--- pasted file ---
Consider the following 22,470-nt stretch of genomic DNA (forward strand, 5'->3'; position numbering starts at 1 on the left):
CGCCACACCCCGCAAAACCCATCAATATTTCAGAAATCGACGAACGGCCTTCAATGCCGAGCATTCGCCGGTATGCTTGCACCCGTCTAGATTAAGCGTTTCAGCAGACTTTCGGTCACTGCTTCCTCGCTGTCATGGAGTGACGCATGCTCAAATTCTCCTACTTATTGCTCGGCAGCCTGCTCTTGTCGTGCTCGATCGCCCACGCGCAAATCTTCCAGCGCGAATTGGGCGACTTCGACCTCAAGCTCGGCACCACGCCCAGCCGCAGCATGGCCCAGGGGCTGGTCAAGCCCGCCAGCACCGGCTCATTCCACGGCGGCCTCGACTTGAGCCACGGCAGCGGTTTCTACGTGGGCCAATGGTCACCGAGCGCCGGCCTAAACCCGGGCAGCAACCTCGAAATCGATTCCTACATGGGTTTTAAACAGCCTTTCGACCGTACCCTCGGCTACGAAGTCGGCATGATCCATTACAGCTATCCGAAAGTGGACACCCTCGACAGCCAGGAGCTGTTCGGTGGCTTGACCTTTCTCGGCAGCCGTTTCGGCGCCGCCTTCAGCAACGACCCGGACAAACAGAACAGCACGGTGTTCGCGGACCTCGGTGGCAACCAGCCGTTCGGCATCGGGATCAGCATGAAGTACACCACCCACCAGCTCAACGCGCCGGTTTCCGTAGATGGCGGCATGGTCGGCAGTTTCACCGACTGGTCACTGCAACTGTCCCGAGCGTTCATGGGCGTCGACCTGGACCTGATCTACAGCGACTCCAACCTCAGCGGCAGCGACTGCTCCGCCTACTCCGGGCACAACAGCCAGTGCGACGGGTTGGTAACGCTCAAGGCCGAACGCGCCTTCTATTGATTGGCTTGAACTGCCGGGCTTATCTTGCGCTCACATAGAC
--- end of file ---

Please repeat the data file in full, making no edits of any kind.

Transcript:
Consider the following 22,470-nt stretch of genomic DNA (forward strand, 5'->3'; position numbering starts at 1 on the left):
CGCCACACCCCGCAAAACCCATCAATATTTCAGAAATCGACGAACGGCCTTCAATGCCGAGCATTCGCCGGTATGCTTGCACCCGTCTAGATTAAGCGTTTCAGCAGACTTTCGGTCACTGCTTCCTCGCTGTCATGGAGTGACGCATGCTCAAATTCTCCTACTTATTGCTCGGCAGCCTGCTCTTGTCGTGCTCGATCGCCCACGCGCAAATCTTCCAGCGCGAATTGGGCGACTTCGACCTCAAGCTCGGCACCACGCCCAGCCGCAGCATGGCCCAGGGGCTGGTCAAGCCCGCCAGCACCGGCTCATTCCACGGCGGCCTCGACTTGAGCCACGGCAGCGGTTTCTACGTGGGCCAATGGTCACCGAGCGCCGGCCTAAACCCGGGCAGCAACCTCGAAATCGATTCCTACATGGGTTTTAAACAGCCTTTCGACCGTACCCTCGGCTACGAAGTCGGCATGATCCATTACAGCTATCCGAAAGTGGACACCCTCGACAGCCAGGAGCTGTTCGGTGGCTTGACCTTTCTCGGCAGCCGTTTCGGCGCCGCCTTCAGCAACGACCCGGACAAACAGAACAGCACGGTGTTCGCGGACCTCGGTGGCAACCAGCCGTTCGGCATCGGGATCAGCATGAAGTACACCACCCACCAGCTCAACGCGCCGGTTTCCGTAGATGGCGGCATGGTCGGCAGTTTCACCGACTGGTCACTGCAACTGTCCCGAGCGTTCATGGGCGTCGACCTGGACCTGATCTACAGCGACTCCAACCTCAGCGGCAGCGACTGCTCCGCCTACTCCGGGCACAACAGCCAGTGCGACGGGTTGGTAACGCTCAAGGCCGAACGCGCCTTCTATTGATTGGCTTGAACTGCCGGGCTTATCTTGCGCTCACATAGAC